Driftwood Players

"The Play's the Thing" Feb. - March 1983

By Ferenc Molnar, Adapted by P. G. Wodehouse

 Directed by LaRayne Watts, Technical Director Bill Davis

Standing From Left: James Watts: (Almady) Mike Munson: (Johann Dwornitschek) Matt Foscue: (Lackey) Gary Morean: (Mr. Mell) Dave Savage: (Mansky)
Seated: Ernie Ingram: (Sandor Turai) Nina Morean: (llona Szabo) James Vaughn: (Albert Adam) (Note: James Vaughn was replaced by Art Blauvelt, see story below).

Pictures by
George McCleary

Driftwood anecdotes

    It was the winter of 1983. The first season of plays in the new Driftwood Theatre, "off Broadway", in Aberdeen, was barely underway. The third show of the season was off to a shaky start. The play was a farce witch relied on split-second timing and ensemble acting. The show was P. G. Wodehouse's adaptation of a Ferenc Molnar comedy called The Play's The Thing. Even though the cast was packed with seasoned and talented actors (among them Ernie Ingram, Dave Savage, Nina Morean and Gary Morean), the pivotal character, the young male lead, was being played by an untested and inexperienced actor. His only prior stage experience was a small part in a Grays Harbor College production.

    The young male lead had shown a distinct aversion to punctuality throughout rehearsals and had continued this habit during the performances. He often arrived less than an hour before curtain time; a no-no in amateur theatre. One fateful night (Friday, March 4, 1983), the male lead failed to show up for a performance. No one knew where he was, he did not answer his phone and, as we later discovered, no one had seen him since Wednesday afternoon when he "left town on a trip".

    Art Blauvelt, a Driftwood actor and local lawyer, was called at his home in Montesano at 7:30 p.m. that night and asked if he had any plans for the evening. The legend, which has grown up among the Driftwood faithful, says that Art arrived at the theatre and had his makeup put on, his costume checked (they all fit perfectly), reviewed the script and the general layout of the furniture on the set, put on a tuxedo and lit a cigarette in time to join Ingram and Savage on stage, puffing on cigarettes in unison, as the curtain went up at 8:15 p.m. (on time).

    Blauvelt carried the script with him and read all the lines throughout the Friday and Saturday performances. He was, however, so inconspicuous in reading his lines that had we not warned the audience of the last minute change in the cast, they may have never noticed. If it were not for the fact that Ingram and other actors were constantly grabbing him by the arm to move him to the appropriate locations called for in the blocking of the play, no one would have been the wiser.

    By the following weekend of performances, Blauvelt had memorized the entire part and needed little assistance with any portion of the performance. The moral of this tale, is the same as in any theatre anywhere in the world: The show must go on!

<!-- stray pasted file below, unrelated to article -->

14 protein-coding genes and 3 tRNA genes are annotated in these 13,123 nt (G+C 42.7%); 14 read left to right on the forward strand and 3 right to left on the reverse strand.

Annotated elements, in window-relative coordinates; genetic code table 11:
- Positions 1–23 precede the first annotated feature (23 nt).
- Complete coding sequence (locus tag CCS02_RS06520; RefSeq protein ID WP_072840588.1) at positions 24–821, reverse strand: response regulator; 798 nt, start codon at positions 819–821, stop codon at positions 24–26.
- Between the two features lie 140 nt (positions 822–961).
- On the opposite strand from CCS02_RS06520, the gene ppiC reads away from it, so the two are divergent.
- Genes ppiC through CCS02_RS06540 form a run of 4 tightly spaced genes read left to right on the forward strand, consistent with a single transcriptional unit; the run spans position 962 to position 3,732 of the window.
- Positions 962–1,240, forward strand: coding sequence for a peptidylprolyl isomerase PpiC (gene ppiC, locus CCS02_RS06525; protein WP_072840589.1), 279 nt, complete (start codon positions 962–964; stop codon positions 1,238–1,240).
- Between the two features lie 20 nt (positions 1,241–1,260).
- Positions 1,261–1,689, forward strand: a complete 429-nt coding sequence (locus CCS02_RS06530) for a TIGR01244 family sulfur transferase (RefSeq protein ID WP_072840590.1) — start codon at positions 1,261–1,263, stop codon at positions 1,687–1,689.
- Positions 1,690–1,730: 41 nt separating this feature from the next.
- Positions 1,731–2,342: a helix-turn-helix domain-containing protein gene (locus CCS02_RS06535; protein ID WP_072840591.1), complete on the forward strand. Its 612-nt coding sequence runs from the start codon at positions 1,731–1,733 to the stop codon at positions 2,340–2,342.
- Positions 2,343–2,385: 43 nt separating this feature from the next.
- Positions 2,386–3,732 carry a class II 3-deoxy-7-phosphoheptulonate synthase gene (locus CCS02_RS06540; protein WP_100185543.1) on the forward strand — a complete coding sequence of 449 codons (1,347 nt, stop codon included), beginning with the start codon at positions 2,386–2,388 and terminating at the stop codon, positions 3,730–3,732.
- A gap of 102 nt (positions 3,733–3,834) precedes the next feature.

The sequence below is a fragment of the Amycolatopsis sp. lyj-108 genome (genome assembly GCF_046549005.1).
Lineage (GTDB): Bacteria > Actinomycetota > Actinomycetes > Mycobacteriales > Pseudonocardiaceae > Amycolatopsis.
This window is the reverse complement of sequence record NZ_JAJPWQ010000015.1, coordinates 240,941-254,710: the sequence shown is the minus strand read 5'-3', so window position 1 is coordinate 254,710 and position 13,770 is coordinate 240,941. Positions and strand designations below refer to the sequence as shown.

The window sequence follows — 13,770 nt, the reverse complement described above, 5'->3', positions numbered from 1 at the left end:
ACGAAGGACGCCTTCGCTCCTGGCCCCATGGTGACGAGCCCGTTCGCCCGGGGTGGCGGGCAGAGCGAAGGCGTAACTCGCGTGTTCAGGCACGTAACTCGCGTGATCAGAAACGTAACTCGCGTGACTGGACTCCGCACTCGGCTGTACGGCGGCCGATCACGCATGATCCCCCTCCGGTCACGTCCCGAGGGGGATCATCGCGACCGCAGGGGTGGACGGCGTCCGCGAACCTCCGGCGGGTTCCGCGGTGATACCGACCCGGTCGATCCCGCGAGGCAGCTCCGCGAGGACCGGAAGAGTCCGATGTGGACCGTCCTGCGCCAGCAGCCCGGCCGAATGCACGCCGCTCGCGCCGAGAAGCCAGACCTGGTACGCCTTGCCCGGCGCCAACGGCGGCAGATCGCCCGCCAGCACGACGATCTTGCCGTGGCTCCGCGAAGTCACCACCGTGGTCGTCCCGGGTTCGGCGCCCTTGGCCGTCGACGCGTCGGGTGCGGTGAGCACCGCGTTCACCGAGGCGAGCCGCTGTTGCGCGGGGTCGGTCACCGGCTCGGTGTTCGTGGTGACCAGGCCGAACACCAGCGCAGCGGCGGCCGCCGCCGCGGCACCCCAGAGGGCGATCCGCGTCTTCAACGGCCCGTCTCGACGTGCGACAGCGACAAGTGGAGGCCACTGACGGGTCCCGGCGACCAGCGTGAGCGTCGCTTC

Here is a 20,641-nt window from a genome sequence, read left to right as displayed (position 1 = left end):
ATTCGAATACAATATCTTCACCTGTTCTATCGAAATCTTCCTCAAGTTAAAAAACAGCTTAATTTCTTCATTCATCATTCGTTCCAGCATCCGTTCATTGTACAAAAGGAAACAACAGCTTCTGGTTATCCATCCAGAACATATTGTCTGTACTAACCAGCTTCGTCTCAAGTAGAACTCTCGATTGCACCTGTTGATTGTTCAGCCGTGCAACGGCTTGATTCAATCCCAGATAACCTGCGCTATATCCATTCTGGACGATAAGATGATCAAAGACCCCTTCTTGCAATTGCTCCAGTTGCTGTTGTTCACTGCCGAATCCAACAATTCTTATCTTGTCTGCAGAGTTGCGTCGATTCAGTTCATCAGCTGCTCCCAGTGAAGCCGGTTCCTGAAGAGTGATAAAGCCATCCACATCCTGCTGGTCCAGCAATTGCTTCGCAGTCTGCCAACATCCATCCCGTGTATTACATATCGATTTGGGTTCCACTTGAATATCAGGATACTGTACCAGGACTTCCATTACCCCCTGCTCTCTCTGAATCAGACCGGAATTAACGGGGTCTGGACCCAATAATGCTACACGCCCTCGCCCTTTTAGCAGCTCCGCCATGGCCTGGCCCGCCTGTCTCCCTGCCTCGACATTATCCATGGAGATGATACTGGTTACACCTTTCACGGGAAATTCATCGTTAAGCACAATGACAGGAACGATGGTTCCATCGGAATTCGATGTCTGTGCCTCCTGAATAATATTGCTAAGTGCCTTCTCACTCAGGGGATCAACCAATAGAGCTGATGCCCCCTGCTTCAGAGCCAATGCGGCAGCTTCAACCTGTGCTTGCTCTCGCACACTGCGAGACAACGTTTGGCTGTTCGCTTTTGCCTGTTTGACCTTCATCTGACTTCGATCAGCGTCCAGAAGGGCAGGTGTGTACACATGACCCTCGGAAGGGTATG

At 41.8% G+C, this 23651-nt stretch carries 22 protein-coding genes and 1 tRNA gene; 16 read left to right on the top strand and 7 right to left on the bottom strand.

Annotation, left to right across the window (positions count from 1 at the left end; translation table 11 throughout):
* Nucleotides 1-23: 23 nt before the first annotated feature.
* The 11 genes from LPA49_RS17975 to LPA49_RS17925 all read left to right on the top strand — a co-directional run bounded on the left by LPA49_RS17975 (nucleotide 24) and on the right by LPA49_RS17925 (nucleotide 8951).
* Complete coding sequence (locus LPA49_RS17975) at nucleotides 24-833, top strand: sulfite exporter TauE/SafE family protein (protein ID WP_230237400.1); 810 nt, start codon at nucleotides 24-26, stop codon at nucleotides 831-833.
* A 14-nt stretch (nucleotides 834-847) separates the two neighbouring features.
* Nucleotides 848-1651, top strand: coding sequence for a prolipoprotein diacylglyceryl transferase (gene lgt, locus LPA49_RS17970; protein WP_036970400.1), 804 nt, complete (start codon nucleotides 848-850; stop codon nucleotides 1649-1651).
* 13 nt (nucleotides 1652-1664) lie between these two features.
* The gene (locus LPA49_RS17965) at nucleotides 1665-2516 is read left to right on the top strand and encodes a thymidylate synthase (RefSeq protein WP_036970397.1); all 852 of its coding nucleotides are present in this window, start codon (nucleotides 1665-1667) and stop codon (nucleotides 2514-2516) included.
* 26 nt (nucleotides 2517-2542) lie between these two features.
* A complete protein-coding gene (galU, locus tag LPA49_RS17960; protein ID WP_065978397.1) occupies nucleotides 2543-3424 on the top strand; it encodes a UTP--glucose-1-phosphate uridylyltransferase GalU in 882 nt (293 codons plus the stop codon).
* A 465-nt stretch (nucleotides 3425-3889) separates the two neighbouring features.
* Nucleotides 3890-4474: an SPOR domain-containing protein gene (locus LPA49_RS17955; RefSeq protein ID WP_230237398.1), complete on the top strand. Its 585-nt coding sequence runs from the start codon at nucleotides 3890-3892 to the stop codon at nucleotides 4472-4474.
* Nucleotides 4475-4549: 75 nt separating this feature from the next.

Oh yes, the young male lead. Well, we never heard from him again. He has never been back in the theatre as far as any of us can tell. Rumor has it that while Blauvelt was nervously suiting up to do the part that first Friday evening, that our young missing male lead was cooling his heals in jail somewhere in the southwestern United States.

From The Daily World Thursday, February 24, 1983

The play's the funny thing

By Betty Butler
World Arts Editor

    Everyone -- playwrights, actors and servants -- in "The Play's the Thing" is far too sophisticated for the old pie-in-the-face or pratfall comedy routines.

    But the actors in the Driftwood Players' production of the Ferenc Molnar-P.G. Wodehouse comedy use words for the same slapstick effect, cunningly manipulating the language, throwing great gobs of dialogue with gusto, reacting with exaggerated emotion.

    The result: the same kind of boffo laughs that slapstick used to produce, at a great saving of custard pie.

    The comedy opened last weekend in the Driftwood Theater and will show again on Friday and Saturday nights through March 12, plus Thursday night, March 10.

    Ernie Ingram, with the same aplomb he has demonstrated in so many different roles, carries the weight of the plot as the cynical but good-hearted, extraordinary inventive playwright Sandor Tural.

    He must set the scenes of the play, and then set everything right with a play-within-a-play after one of those incidents so beloved of comedy writers from Shakespeare on down the centuries: lovers overhear something not intended for their ears, and draw the wrong (or at least the most troublesome) conclusions.

    Nina Morean, the only woman in the cast, carries off with fine flair the role of an exceedingly dramatic actress, and the role of her exceedingly dramatic one-time lover is played with (you should pardon the expression) gut busting comedy effect by Jim Watts.

    Their third-act "play" has lines flying like custard pies, as Watts' pompous actor wrestles with lines written for him by Tural, who likes him not at all and has chosen a subtle revenge.

    Mike Munson provides some of the best comic effects with his impossibly correct butler Dwornitschek, while Gary Morean demonstrates his versatility after several "hero" roles for Driftwood by playing a prissy, handkerchief-waving male secretary.

    Dave Savage does well as the playwright's slightly-obtuse collaborator; James Vaughn is appealing as an idealistic young composer in love with the actress, and young Matt Foscue is a well-trained lackey, a miniature copy of Munson's butler.

    The play has been directed with style by LaRayne Watts.

    Tickets for the play are available at the Rexall Drug Stores in Aberdeen, Hoquiam and Montesano.

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